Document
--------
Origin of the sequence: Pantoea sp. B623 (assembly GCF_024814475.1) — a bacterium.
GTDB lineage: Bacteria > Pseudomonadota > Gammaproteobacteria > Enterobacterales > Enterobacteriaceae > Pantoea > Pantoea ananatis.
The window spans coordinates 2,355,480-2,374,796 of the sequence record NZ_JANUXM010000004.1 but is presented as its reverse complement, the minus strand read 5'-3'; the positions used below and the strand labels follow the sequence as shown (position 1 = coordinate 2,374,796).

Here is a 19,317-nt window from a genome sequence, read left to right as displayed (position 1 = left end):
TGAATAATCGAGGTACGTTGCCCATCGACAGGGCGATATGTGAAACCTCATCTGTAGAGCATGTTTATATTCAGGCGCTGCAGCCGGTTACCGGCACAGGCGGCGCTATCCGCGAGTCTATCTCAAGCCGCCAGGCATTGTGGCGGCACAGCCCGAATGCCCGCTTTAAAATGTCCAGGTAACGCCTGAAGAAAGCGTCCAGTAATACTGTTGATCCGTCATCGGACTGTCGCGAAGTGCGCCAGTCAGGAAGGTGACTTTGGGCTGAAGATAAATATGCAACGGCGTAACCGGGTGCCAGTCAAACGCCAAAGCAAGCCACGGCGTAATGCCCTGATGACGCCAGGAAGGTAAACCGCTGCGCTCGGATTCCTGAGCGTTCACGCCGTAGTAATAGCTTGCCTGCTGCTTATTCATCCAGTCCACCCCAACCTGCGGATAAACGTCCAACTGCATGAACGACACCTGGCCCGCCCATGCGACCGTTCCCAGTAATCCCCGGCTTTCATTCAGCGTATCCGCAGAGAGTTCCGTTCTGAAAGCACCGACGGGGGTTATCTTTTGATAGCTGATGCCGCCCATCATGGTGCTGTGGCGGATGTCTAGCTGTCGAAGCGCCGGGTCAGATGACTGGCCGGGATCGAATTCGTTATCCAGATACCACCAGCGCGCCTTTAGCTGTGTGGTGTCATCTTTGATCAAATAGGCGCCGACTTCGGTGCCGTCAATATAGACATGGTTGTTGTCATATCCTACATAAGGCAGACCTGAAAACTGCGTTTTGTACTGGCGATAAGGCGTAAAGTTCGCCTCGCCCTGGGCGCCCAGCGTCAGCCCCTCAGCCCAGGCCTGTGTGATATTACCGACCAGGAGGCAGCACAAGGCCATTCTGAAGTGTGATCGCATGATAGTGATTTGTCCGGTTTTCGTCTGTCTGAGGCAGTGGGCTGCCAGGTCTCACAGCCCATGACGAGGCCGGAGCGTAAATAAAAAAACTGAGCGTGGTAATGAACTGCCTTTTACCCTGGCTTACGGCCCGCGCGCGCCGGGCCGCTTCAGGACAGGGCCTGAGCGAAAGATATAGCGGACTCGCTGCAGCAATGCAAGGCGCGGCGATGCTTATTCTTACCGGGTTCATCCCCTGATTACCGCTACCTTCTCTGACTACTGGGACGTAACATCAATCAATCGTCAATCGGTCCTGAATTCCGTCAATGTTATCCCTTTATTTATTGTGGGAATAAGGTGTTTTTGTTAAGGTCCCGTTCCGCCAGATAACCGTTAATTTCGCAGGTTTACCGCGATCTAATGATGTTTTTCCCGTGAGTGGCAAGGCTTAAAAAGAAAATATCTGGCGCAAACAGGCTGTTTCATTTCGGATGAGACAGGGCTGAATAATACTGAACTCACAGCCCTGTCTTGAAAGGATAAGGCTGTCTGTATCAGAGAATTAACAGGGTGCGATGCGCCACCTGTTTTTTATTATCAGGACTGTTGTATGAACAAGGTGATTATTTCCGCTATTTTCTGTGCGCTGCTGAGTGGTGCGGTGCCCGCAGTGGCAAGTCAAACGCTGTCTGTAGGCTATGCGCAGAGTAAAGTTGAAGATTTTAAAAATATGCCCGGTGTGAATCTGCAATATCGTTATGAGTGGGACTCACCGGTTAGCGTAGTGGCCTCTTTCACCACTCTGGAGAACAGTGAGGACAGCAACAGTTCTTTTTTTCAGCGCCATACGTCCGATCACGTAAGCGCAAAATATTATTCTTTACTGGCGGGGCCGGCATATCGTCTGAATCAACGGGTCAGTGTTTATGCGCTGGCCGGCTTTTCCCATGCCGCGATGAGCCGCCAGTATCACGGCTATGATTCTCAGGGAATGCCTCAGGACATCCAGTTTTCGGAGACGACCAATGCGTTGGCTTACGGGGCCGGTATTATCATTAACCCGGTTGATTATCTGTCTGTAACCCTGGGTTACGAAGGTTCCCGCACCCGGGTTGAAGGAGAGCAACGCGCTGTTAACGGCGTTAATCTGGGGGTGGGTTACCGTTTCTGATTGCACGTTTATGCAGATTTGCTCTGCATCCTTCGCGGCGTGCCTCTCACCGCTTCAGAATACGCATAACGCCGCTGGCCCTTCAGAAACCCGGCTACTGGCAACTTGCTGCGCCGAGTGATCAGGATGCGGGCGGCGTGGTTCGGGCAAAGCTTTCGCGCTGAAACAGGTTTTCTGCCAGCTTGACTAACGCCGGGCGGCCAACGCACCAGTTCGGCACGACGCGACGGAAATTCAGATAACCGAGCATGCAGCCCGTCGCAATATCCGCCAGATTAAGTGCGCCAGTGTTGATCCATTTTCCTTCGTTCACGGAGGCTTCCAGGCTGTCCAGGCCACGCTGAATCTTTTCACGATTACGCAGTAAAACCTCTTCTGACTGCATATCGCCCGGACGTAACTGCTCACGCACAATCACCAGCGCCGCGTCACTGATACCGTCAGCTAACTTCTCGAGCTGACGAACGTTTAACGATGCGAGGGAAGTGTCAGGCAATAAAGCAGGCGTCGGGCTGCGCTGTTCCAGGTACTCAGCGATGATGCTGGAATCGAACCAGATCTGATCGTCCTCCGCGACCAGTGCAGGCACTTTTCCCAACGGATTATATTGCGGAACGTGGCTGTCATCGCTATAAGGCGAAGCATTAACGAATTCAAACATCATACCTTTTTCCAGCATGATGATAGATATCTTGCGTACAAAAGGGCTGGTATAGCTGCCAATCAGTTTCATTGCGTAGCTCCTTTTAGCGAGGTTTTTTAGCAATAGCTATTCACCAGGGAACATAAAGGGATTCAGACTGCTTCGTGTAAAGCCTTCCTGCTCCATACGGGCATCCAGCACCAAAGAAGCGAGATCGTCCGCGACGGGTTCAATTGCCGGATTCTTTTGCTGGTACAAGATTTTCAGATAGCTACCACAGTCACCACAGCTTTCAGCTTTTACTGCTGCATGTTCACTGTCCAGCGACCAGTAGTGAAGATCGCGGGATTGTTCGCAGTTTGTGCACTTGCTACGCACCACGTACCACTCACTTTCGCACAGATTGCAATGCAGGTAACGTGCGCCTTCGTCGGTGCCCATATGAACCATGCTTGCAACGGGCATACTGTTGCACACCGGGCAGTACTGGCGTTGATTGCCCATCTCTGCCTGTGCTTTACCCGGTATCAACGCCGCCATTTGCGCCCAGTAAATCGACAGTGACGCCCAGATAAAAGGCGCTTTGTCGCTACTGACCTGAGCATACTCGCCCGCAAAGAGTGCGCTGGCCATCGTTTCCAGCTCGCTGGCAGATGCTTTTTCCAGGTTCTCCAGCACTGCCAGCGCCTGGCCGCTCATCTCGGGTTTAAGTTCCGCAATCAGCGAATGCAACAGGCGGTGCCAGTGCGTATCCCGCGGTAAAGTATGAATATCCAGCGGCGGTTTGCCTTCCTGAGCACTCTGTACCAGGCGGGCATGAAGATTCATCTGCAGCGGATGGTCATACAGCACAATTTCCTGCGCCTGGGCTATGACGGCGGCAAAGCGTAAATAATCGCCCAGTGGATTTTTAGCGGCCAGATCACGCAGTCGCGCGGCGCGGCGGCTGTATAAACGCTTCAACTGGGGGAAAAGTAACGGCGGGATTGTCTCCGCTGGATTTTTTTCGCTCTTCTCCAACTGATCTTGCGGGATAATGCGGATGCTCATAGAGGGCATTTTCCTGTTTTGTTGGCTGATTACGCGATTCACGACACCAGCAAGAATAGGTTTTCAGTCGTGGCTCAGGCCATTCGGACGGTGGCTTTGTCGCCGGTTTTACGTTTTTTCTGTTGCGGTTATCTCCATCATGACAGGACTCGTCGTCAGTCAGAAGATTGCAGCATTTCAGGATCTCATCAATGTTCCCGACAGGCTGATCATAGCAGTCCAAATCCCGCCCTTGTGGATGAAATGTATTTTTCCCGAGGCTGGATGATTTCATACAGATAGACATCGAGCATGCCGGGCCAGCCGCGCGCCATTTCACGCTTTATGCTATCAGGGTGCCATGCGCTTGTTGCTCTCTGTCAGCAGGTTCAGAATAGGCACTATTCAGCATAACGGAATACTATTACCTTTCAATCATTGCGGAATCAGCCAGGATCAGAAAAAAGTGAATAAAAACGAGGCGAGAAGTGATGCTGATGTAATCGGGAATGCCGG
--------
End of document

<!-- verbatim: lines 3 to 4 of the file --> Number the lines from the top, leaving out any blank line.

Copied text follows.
The window spans coordinates 2,355,480-2,374,796 of the sequence record NZ_JANUXM010000004.1 but is presented as its reverse complement, the minus strand read 5'-3'; the positions used below and the strand labels follow the sequence as shown (position 1 = coordinate 2,374,796).

Here is a 19,317-nt window from a genome sequence, read left to right as displayed (position 1 = left end):